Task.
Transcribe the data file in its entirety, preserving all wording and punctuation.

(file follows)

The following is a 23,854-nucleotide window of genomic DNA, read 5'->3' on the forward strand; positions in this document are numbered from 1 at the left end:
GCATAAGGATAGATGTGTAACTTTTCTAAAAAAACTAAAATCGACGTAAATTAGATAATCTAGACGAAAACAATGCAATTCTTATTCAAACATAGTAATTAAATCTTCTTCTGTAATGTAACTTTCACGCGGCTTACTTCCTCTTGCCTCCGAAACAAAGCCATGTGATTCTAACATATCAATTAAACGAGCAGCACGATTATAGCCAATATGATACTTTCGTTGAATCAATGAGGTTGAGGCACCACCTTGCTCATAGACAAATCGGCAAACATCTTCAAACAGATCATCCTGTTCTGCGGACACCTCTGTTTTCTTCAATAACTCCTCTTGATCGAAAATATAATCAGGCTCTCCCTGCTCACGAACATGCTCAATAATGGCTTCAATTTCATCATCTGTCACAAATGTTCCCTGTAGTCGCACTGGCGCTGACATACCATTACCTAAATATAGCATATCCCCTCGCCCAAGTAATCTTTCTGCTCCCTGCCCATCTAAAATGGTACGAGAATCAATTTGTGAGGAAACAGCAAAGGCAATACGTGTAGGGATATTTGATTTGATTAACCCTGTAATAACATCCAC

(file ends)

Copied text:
The following is a 23,854-nucleotide window of genomic DNA, read 5'->3' on the forward strand; positions in this document are numbered from 1 at the left end:
GCATAAGGATAGATGTGTAACTTTTCTAAAAAAACTAAAATCGACGTAAATTAGATAATCTAGACGAAAACAATGCAATTCTTATTCAAACATAGTAATTAAATCTTCTTCTGTAATGTAACTTTCACGCGGCTTACTTCCTCTTGCCTCCGAAACAAAGCCATGTGATTCTAACATATCAATTAAACGAGCAGCACGATTATAGCCAATATGATACTTTCGTTGAATCAATGAGGTTGAGGCACCACCTTGCTCATAGACAAATCGGCAAACATCTTCAAACAGATCATCCTGTTCTGCGGACACCTCTGTTTTCTTCAATAACTCCTCTTGATCGAAAATATAATCAGGCTCTCCCTGCTCACGAACATGCTCAATAATGGCTTCAATTTCATCATCTGTCACAAATGTTCCCTGTAGTCGCACTGGCGCTGACATACCATTACCTAAATATAGCATATCCCCTCGCCCAAGTAATCTTTCTGCTCCCTGCCCATCTAAAATGGTACGAGAATCAATTTGTGAGGAAACAGCAAAGGCAATACGTGTAGGGATATTTGATTTGATTAACCCTGTAATAACATCCAC